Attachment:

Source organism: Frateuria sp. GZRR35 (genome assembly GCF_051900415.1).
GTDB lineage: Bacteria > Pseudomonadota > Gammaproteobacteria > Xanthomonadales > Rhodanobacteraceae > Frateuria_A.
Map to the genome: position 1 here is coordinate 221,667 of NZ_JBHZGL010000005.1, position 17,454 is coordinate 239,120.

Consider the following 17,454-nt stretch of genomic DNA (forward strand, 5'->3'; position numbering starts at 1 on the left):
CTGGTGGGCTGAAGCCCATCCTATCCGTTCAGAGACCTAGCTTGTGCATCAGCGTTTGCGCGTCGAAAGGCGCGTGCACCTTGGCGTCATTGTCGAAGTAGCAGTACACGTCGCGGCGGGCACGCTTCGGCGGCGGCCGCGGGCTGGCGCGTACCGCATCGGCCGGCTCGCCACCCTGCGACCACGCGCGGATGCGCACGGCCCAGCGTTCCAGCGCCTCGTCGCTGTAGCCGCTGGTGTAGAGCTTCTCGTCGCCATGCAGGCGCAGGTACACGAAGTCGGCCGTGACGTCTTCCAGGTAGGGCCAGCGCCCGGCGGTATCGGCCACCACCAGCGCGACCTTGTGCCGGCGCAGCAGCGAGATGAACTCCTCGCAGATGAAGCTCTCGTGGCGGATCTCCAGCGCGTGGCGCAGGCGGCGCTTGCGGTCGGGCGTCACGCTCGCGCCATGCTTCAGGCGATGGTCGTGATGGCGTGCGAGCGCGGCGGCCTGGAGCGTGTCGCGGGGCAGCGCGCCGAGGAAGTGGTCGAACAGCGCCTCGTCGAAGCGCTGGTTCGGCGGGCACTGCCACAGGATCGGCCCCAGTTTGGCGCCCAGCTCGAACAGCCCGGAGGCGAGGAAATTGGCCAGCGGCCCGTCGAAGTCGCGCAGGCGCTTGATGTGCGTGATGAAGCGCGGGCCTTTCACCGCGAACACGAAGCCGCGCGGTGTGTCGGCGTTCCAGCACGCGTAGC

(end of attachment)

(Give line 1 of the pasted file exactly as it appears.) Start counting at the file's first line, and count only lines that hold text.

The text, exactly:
Source organism: Frateuria sp. GZRR35 (genome assembly GCF_051900415.1).